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Slashed bank dividends a sign of difficult times

By Cameron Micallef
11 November 2019 — 1 minute read

Disappointing returns and dividends from the big four banks are set to impact millions of Australian retail investors and self-managed super funds.

Investors are now feeling the brunt of the financial services royal commission, lower interest rates and new lending standards that have combined to hurt the banks’ bottom lines.

Westpac and NAB have announced their investors will receive 15 per cent and 16 per cent less in dividends returns, respectively, while ANZ shareholders look set to lose 10 per cent on previous returns. 

For EY Oceania’s banking and capital markets leader, Tim Dring, “declining profits and margins have seen the banks cut dividends and preserve capital, as they batten down the hatches and brace for further challenging conditions ahead”.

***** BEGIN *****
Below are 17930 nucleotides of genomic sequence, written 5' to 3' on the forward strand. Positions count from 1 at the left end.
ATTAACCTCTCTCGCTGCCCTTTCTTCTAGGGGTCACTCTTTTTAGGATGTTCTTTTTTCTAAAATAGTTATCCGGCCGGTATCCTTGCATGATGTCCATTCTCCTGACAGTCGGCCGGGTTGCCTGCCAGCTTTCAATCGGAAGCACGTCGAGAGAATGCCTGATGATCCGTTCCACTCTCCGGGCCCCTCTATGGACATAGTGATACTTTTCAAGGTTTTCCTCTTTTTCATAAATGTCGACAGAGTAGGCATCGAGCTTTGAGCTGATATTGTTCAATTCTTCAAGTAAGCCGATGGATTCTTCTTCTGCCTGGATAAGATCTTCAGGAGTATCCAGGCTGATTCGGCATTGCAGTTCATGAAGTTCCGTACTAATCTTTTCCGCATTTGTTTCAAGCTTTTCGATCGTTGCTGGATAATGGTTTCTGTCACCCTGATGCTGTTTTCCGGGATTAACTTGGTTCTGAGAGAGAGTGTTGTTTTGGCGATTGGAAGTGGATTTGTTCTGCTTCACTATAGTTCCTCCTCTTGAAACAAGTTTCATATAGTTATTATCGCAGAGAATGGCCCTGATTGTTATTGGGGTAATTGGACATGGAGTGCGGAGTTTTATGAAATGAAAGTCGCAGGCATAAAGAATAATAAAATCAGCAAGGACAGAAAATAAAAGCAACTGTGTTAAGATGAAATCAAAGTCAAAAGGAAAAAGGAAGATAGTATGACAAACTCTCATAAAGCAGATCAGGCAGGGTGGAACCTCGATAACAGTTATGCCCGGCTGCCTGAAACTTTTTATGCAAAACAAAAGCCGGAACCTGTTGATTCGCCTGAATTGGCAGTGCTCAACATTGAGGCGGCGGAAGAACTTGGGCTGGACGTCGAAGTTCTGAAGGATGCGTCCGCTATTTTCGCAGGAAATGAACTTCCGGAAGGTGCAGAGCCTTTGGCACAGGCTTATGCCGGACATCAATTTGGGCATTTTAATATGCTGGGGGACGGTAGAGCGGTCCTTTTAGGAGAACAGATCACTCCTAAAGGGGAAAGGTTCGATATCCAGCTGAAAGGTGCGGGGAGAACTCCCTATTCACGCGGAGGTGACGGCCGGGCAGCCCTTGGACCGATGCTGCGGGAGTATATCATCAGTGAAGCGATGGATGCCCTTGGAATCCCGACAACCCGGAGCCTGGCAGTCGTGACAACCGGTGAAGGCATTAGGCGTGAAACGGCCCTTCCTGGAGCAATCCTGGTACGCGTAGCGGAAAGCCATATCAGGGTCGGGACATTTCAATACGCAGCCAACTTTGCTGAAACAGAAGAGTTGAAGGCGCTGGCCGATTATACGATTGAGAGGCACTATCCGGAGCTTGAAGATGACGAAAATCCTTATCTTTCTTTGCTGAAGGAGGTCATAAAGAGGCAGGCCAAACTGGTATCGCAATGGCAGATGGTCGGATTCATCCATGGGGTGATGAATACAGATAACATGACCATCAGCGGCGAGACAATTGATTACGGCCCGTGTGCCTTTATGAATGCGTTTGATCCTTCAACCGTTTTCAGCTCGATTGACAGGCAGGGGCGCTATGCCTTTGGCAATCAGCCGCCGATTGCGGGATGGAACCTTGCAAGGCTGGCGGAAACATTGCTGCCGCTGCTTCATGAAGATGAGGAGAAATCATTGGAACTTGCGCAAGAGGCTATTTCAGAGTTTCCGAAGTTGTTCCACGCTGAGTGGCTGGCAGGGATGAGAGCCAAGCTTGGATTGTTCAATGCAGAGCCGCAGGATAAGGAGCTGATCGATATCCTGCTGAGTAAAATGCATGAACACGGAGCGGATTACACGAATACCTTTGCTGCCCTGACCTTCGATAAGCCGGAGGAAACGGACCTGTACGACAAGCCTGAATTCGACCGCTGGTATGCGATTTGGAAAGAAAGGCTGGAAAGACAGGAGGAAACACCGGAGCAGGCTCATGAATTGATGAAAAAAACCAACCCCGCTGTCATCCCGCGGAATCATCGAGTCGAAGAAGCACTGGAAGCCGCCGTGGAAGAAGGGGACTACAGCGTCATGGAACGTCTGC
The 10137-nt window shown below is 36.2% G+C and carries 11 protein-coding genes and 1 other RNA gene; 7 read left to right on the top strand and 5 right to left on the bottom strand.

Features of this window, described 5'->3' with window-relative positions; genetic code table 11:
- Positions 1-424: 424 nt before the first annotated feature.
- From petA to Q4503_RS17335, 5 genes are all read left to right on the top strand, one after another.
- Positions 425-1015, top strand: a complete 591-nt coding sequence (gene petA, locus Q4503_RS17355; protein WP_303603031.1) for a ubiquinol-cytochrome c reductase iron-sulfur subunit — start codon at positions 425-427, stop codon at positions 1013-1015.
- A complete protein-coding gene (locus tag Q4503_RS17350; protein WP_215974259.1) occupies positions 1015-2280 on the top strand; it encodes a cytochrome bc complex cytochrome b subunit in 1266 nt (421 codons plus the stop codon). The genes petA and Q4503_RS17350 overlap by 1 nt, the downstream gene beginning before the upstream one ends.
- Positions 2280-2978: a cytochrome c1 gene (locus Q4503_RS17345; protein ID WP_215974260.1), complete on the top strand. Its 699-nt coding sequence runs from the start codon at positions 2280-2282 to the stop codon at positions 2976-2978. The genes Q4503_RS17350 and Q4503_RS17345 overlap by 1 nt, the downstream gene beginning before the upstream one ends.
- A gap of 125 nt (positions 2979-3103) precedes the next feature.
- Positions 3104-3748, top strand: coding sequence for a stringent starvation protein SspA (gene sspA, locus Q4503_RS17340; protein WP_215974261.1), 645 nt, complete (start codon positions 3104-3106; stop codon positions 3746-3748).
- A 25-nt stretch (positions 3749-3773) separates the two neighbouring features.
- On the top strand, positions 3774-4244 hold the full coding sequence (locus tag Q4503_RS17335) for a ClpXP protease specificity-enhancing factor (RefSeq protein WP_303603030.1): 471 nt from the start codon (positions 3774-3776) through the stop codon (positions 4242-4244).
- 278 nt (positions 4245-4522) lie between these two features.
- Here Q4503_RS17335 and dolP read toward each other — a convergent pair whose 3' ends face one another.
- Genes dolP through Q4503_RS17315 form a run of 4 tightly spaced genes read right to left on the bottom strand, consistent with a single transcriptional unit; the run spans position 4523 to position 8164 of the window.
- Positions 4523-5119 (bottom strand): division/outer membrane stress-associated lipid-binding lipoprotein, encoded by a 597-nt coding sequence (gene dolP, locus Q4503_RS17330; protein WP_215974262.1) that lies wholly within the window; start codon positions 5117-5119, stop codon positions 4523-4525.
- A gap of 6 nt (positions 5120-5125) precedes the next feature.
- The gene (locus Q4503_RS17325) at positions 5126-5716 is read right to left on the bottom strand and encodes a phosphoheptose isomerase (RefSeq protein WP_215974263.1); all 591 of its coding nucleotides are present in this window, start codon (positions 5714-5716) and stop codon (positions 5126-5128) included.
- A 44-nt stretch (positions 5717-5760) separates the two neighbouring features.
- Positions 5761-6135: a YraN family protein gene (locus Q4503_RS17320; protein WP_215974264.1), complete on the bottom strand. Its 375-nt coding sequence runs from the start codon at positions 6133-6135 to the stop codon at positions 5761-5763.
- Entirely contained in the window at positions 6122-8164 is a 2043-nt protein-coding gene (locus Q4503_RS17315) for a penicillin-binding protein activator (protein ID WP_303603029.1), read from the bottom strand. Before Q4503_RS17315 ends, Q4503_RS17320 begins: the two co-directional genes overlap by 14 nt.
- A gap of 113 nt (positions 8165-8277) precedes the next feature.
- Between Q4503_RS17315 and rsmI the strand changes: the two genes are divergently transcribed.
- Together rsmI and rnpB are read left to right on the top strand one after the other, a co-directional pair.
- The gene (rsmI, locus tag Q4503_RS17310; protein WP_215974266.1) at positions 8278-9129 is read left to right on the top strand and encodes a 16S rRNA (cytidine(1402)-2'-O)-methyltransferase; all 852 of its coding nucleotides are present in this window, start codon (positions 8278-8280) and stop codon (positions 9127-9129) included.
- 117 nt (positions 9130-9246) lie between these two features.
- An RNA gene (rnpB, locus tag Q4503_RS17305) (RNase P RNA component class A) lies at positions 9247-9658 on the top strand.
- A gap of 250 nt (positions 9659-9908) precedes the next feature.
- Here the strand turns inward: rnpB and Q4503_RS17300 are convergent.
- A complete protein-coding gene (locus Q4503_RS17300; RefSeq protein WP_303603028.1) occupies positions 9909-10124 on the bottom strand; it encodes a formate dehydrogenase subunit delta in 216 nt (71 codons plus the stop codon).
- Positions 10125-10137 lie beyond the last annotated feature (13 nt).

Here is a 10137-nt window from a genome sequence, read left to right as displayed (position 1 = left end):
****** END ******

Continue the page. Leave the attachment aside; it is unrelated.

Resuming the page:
While running on a different reporting schedule to the other banks, investors of the Commonwealth Bank would also be bracing for their own dividends reduction in February. 

Are they ‘safe as a bank’?

While the big four banks remain strong from a financial point of view, they are facing a raft of upcoming headwinds such as open banking, increased competition, economic conditions and the prospect of rebuilding trust.

“For now, asset quality remains strong but benign credit conditions will not continue indefinitely, and, when the credit cycle turns, that will squeeze the banks’ future profits even further,” Mr Dring stated.

According to EY, “there is a seismic shift occurring in consumer preferences, economic trends and regulatory environment”. 

“Coupled with increasing pressure from new non-traditional players, like neobanks, payment service providers and technology companies, these changes mean that banks will have to make some tough choices in order to remain relevant and rebuild trust,” Mr Dring elaborated.

EY indicated that “banks should be considering a shift to more transparent strategies that focus on promoting customers’ financial wellbeing and moving away from product-centric selling models towards ones that offer more customer-centric, personalised subscription-based services”.



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